Lauren Seydewitz to Participate in ACEC Climate Change Panel Discussion
American Council of Engineering Companies Online Class
Climate Change and its Implications on the Design Professions
Presented by Gresham Smith Senior Environmental Engineer Lauren Seydewitz, LEED AP BD+C, Risk Strategies Companies’ Darren Black, Severson & Werson Partner David Erickson, and SOM Managing Partner Kenneth Lewis
Debate continues about the cause(s), but there can be little doubt that rising temperatures and an increase in the intensity of storms is a reality, and that there are very real implications for the built environment. Rising sea levels, expedited corrosion of concrete and steel structures, and acceleration of timber decay are just part of the consideration. In the U.S., buildings consume 39% of total energy used, as compared to 29% for transportation and 32% for industrial. The cement industry alone contributes 5-7% of global carbon emissions. As a result, Cambridge, Massachusetts has initiated plans for all new buildings to be “net zero” (generating as much or more energy than they use) by 2040. The Minnesota legislature is considering a bill that would require P.E.’s to earn development hours focused on the impacts of climate change on the engineering profession. Considerations given to the efficient use of construction materials based in part on their carbon footprint is a trend that is likely to continue to grow. From a mitigation, an adaptation, and a liability perspective (is designing to code sufficient if there is reason to believe that FEMA floodplain maps are out of date in a particular location?), we will attempt to address the ethical obligations and the business opportunities that exist for firms that acknowledge the implications of climate change.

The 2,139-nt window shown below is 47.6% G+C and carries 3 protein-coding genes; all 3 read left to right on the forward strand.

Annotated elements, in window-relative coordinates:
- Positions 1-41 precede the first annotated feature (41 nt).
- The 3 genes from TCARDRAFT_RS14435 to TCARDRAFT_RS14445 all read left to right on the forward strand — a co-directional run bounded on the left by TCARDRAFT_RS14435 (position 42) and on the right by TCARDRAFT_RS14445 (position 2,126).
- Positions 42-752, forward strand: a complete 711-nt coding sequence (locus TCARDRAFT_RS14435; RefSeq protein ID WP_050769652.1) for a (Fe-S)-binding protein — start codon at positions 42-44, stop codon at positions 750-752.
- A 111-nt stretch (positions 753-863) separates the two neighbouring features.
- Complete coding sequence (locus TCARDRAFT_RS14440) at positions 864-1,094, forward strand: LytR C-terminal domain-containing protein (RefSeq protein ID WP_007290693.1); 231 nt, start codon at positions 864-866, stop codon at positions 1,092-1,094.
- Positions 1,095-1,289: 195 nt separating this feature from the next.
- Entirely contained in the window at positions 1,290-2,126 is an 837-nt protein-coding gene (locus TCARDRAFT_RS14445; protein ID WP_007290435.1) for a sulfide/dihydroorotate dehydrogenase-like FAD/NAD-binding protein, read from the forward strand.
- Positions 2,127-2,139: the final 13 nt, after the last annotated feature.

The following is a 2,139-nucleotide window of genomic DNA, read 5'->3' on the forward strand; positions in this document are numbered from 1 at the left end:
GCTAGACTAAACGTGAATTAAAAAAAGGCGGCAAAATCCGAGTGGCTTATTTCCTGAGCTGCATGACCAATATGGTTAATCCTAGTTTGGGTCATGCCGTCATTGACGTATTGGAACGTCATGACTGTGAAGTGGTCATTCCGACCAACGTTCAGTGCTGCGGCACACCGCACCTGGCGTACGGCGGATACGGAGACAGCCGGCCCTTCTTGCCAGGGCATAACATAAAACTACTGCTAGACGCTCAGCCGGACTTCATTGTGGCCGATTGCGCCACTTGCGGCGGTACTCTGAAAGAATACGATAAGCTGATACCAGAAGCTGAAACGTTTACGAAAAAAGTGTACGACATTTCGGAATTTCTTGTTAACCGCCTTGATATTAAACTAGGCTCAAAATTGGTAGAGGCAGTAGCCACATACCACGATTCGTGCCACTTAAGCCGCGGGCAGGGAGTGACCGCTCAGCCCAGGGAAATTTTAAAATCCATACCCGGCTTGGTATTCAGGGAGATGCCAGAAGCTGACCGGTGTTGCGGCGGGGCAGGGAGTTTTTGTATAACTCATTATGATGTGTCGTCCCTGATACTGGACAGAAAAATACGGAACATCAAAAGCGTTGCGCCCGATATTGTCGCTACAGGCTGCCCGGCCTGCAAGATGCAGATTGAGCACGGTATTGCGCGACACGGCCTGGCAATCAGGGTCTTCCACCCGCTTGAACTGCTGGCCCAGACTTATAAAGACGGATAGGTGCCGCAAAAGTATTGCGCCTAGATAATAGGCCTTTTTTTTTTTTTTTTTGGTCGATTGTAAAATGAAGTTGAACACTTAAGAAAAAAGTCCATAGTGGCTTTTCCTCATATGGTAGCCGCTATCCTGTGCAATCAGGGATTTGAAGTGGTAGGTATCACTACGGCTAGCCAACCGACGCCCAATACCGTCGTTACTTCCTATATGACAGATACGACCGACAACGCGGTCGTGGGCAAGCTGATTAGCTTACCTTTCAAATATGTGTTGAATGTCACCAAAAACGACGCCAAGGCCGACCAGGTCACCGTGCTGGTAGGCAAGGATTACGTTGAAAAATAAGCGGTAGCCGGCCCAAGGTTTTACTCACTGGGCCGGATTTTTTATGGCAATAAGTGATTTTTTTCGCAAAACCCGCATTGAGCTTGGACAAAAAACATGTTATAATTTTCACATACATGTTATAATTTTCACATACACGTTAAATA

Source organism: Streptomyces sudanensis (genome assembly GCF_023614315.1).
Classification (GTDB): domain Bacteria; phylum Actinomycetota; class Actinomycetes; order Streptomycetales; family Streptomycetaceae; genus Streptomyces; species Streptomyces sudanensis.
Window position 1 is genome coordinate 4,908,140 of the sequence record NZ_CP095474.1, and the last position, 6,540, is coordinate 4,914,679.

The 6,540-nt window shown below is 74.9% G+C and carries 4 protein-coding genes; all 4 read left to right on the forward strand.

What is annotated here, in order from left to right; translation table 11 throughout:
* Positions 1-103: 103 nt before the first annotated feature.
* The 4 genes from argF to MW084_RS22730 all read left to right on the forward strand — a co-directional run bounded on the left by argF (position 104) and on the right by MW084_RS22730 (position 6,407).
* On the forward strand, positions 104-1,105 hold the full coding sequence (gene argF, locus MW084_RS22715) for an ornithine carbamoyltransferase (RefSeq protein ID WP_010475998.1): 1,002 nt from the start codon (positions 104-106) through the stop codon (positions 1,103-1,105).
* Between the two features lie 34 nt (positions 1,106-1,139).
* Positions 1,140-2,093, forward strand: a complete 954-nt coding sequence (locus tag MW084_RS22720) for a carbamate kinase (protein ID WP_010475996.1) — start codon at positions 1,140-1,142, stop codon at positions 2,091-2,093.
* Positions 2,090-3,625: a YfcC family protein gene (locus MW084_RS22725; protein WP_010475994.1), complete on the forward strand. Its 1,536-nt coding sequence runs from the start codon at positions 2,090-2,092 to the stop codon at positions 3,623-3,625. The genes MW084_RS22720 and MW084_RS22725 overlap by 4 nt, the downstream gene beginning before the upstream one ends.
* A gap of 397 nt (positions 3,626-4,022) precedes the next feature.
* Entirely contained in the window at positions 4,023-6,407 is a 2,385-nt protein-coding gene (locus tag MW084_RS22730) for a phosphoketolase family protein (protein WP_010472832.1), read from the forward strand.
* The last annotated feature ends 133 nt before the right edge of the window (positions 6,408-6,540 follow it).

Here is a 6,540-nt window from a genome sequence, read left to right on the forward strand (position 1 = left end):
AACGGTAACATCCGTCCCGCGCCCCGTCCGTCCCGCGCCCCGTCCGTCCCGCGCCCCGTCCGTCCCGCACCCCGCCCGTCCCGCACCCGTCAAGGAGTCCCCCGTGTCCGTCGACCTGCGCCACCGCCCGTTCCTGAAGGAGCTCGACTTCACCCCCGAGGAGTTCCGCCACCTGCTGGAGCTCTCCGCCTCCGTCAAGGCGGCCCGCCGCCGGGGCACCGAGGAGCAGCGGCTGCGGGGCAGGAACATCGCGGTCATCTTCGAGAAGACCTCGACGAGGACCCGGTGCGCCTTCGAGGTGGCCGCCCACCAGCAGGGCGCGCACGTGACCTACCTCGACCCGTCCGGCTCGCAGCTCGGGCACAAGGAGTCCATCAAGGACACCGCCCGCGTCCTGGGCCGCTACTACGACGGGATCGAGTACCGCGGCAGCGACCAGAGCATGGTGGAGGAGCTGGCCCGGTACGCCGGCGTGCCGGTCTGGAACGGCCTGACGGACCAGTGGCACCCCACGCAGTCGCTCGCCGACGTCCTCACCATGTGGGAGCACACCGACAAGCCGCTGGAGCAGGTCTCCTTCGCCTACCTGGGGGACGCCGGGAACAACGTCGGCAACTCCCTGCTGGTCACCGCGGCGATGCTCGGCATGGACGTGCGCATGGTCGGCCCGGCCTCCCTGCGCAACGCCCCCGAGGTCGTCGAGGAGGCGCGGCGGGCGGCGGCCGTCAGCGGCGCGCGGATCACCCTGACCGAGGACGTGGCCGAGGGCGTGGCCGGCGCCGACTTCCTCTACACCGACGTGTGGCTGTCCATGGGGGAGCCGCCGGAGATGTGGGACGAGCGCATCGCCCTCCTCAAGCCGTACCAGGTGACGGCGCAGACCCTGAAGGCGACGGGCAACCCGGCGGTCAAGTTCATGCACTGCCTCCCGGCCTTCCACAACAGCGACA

- Increased awareness of adaptive engineering and vulnerability assessments.
- Examples of firms having successfully leveraged “Adaptive Engineering” in their marketing efforts.
- The importance of documentation, training and due diligence to avoid or defend allegations of having failed to adequately anticipate impacts of climate change.
More information can be accessed online here.